Ayaan Hirsi Ali

Listening today at an interview with Ayaan – she was talking about female genital mutilation practiced in Islamic Africa, a practice that pre-dates Islam. I began wondering whether one of the challenges of any new religion is the practices brought by the new followers from the culture they were immersed. As a new religion or social idea will not succeed if it doesn’t have some resonating similarities to the culture of the people being taught the idea, it seems all to easy for people to say well, such and such idea is the same as this thing from my culture, when, in fact it may only be a little like that idea. So it seems that Islam could have abandoned genital mutilation 1000 years ago. Although there is a lot of work to do, I suspect that we will see the end to this practice this century. Nonetheless it is 1000 years late. I wonder what things that we currently think are great modern ideas but are really just becoming destructive attitudes and practices that in 1000 years people say, why didn’t we stand up against that 1000 years ago.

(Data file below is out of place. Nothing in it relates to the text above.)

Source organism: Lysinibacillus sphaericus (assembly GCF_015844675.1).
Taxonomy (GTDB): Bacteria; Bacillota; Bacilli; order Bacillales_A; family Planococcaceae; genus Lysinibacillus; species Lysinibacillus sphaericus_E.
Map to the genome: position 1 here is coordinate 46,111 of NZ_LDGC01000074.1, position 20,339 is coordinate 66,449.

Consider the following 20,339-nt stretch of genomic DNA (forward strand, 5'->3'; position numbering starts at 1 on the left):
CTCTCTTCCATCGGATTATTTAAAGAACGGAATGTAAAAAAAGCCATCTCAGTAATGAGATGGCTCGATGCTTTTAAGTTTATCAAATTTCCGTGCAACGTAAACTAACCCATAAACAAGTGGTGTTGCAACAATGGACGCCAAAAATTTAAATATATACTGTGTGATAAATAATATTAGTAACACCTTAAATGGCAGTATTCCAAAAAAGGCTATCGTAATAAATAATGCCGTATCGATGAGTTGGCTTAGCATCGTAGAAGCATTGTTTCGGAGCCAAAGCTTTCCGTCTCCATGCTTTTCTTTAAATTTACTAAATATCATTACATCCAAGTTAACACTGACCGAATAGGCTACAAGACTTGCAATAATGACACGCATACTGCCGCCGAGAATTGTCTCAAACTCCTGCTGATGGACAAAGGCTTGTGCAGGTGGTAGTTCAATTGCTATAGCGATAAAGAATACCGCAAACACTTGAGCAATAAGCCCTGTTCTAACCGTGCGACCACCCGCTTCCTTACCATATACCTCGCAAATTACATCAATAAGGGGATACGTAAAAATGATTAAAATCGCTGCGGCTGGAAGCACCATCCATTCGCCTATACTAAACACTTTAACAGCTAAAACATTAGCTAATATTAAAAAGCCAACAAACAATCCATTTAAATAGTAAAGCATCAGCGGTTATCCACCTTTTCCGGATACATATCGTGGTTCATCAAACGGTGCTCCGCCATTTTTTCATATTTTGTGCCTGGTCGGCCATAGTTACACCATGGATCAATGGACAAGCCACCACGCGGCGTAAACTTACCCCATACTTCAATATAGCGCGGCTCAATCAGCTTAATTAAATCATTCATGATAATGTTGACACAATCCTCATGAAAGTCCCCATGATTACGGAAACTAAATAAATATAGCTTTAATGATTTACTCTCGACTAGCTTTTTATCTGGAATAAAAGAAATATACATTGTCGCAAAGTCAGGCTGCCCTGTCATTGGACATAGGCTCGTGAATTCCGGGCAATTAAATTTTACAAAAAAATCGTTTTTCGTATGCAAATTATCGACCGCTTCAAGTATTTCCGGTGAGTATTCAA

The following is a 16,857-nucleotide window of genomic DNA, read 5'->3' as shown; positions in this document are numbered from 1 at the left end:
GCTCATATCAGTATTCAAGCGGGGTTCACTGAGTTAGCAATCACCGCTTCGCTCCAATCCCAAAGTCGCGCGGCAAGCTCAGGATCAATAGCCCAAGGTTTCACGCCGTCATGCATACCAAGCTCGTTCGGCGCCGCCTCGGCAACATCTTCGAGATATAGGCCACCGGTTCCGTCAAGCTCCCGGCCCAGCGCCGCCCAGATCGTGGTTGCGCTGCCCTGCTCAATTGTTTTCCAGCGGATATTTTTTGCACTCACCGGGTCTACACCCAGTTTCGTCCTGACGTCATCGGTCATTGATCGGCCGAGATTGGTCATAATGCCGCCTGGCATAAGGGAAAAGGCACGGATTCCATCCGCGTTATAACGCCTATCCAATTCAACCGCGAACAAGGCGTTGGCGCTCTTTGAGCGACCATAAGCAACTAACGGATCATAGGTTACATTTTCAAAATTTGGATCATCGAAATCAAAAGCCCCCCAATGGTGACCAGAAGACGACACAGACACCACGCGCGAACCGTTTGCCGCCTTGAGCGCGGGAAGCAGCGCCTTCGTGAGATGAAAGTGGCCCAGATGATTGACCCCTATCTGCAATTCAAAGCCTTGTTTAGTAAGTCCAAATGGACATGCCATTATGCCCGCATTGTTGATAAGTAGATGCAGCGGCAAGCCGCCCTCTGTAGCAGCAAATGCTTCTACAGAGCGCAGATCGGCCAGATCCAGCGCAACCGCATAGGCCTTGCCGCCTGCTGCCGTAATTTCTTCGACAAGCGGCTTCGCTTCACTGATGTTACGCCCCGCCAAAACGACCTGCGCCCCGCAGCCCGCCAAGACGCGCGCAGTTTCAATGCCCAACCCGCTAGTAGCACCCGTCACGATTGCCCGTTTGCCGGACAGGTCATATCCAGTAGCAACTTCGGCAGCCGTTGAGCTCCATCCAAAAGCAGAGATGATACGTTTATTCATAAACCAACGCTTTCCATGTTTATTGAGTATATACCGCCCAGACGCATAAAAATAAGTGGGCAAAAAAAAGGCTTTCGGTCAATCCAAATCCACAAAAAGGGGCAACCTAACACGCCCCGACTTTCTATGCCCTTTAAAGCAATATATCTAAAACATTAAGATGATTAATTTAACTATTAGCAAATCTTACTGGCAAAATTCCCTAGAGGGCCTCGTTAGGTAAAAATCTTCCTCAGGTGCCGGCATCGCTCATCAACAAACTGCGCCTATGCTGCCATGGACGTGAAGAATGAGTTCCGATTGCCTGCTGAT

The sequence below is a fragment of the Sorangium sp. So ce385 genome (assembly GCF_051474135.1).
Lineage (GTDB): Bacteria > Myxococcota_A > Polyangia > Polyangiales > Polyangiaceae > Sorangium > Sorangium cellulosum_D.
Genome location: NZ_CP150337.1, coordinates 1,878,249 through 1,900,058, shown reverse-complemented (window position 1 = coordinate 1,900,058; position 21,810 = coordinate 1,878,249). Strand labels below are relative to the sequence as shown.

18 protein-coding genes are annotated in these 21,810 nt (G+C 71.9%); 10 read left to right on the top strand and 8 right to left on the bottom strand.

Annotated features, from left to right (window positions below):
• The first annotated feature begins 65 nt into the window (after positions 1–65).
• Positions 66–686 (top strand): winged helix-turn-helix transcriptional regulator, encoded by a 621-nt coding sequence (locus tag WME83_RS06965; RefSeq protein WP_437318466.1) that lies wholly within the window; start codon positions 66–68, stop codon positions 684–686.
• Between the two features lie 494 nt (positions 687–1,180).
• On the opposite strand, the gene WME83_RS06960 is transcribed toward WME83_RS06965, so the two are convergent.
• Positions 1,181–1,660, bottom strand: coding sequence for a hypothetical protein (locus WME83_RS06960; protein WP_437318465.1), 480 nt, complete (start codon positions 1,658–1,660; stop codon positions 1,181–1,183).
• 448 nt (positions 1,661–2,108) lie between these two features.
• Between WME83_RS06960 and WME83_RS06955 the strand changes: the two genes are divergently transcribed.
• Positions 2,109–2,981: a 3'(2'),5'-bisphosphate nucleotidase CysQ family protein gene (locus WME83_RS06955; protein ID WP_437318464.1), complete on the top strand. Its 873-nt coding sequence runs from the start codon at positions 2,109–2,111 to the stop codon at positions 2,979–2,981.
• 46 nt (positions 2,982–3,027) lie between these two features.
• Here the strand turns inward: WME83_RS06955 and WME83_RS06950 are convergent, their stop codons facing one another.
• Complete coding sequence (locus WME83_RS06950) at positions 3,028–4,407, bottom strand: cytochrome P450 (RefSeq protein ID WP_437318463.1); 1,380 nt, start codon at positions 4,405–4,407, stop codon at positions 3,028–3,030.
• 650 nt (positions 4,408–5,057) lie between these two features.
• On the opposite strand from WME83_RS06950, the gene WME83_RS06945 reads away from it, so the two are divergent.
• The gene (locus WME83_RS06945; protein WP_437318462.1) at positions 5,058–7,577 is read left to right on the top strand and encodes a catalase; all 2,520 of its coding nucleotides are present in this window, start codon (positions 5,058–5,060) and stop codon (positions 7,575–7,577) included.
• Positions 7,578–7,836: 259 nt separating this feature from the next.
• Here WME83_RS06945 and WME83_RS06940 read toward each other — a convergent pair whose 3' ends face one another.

2 thoughts on “Ayaan Hirsi Ali

  1. I often wonder about this myself—I think probably one area of modern life that may be sharply criticized in 1000 years is our treatment of animals. It may be considered a simple matter of common sense that eatting animal flesh is an evil.

  2. Peace Owen,

    An interesting post, with some interesting reflections. I’ve had similar thoughts myself in the past. Just a small note, though, perhaps it might be better to distinguish between essence and after-effect. That is, Islam itself does not teach genital mutilation, but rather some Muslims justify it through reference to Islam (which is not the same thing, I think).

    Abdur Rahman

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